> Of course, in all the cases wher such subtelties don't arise, an Ada
> implementation can be efficient (but that probably means a lot of
> headaches).

> > -- Jean-Marc, for who this space overhead currently reduce the
> > usefullness of controlled types

> Could you elaborate on your practical problems?

reference counted object pointers have an overhead of 12 bytes over a
bare access type.  As there are a lot of pointers to far fewer objects,
the overhead is significant.  I'll have to analyze to see if the
overhead remain acceptable or not but the analysis is needed.

-- Jean-Marc

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Sat, 14 Dec 2002 03:00:00 GMT  
 Sapce overhead of controlled types

Quote:

> I believe that if you want to guarantee correct finalization in case
> of object partial construction (ie: an exception occurs while an array
> of controlled types is built), you need the linked list (doubly might
> be for implementation convenience in the GNAT case) or at least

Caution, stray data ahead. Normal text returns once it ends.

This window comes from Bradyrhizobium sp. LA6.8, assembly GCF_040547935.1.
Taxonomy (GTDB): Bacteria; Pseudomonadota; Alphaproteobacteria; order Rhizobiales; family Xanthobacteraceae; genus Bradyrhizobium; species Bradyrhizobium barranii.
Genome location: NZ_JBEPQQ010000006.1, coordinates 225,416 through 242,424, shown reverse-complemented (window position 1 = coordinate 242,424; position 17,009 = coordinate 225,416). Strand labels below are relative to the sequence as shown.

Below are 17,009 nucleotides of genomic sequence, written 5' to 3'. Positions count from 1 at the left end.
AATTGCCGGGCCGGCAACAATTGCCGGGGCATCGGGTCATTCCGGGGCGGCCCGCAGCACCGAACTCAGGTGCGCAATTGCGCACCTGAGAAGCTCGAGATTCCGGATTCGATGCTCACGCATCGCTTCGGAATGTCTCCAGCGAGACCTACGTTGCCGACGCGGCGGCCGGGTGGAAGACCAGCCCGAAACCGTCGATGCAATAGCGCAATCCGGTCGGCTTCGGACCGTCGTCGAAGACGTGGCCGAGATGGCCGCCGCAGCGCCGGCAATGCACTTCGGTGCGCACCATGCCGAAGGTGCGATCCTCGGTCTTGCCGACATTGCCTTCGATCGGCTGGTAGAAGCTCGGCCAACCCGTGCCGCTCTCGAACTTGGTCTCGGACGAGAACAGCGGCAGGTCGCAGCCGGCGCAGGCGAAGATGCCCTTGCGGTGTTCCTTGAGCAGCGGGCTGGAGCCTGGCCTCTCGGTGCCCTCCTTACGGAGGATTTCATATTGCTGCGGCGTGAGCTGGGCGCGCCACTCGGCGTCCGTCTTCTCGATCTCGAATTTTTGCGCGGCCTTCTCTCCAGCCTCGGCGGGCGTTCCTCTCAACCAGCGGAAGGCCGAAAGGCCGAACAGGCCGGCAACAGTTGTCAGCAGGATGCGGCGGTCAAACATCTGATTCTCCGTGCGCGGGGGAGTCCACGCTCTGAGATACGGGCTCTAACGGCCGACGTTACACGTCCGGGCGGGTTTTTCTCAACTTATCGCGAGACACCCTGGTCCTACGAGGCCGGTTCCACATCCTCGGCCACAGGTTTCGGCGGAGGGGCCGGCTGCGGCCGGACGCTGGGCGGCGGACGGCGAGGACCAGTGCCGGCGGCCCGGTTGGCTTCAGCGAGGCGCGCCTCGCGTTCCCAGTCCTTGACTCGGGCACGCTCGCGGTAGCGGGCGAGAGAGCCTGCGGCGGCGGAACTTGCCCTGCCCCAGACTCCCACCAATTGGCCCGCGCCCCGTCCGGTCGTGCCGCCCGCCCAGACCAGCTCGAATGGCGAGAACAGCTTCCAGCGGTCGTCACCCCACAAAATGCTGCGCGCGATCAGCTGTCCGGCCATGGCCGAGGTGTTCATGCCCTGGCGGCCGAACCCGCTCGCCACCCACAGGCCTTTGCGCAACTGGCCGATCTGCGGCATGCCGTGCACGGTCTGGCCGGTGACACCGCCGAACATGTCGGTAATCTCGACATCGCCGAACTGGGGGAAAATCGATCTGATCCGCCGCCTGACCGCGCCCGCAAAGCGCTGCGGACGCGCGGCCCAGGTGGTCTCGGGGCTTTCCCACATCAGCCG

> separate data to keep what needs to be cleaned up at a given point in
> execution.

You do not need extra per-object data for locals In the case of an
array, you need the index (or address) of the component currently being
initialized, so you can finalize just the ones that finished
initialization.  But this index is local to the code doing the
initialization, and it's needed anyway (how do you initialize an array
without looping through it?!).  For other types, you don't even need the
index.

On the other hand, always keeping a linked list makes the compiler
writer's life a lot simpler.

For heap data, you have to keep track of all the objects, which
more-or-less implies a doubly-linked list.

- Bob



Sat, 14 Dec 2002 03:00:00 GMT  
 Sapce overhead of controlled types

Quote:

> I don't know what C++ does guarantee here (or even if the problem
> arises). Eg: you have a array of stuff with destructors, but while in
> the middle of initializing your array, an exception occurs, what
> happens? All elements including those uninitialized are destructed, or
> only those initialized (and in reverse order of construction)? What
> happens when you put a struct with destructors in a struct that
> doesn't have them?

In C++, if an exception occurs partway through the construction of an
aggregate object, destructors are called in reverse order of
construction on all of the already constructed subobjects, and not on
any of the unconstructed ones. C++ has no concept of inheriting from a
special controlled type to get constructors and destructors.

I'm not aware of any C++ implementation that keeps track of what needs
to be destructed inside the objects themselves. A popular technique is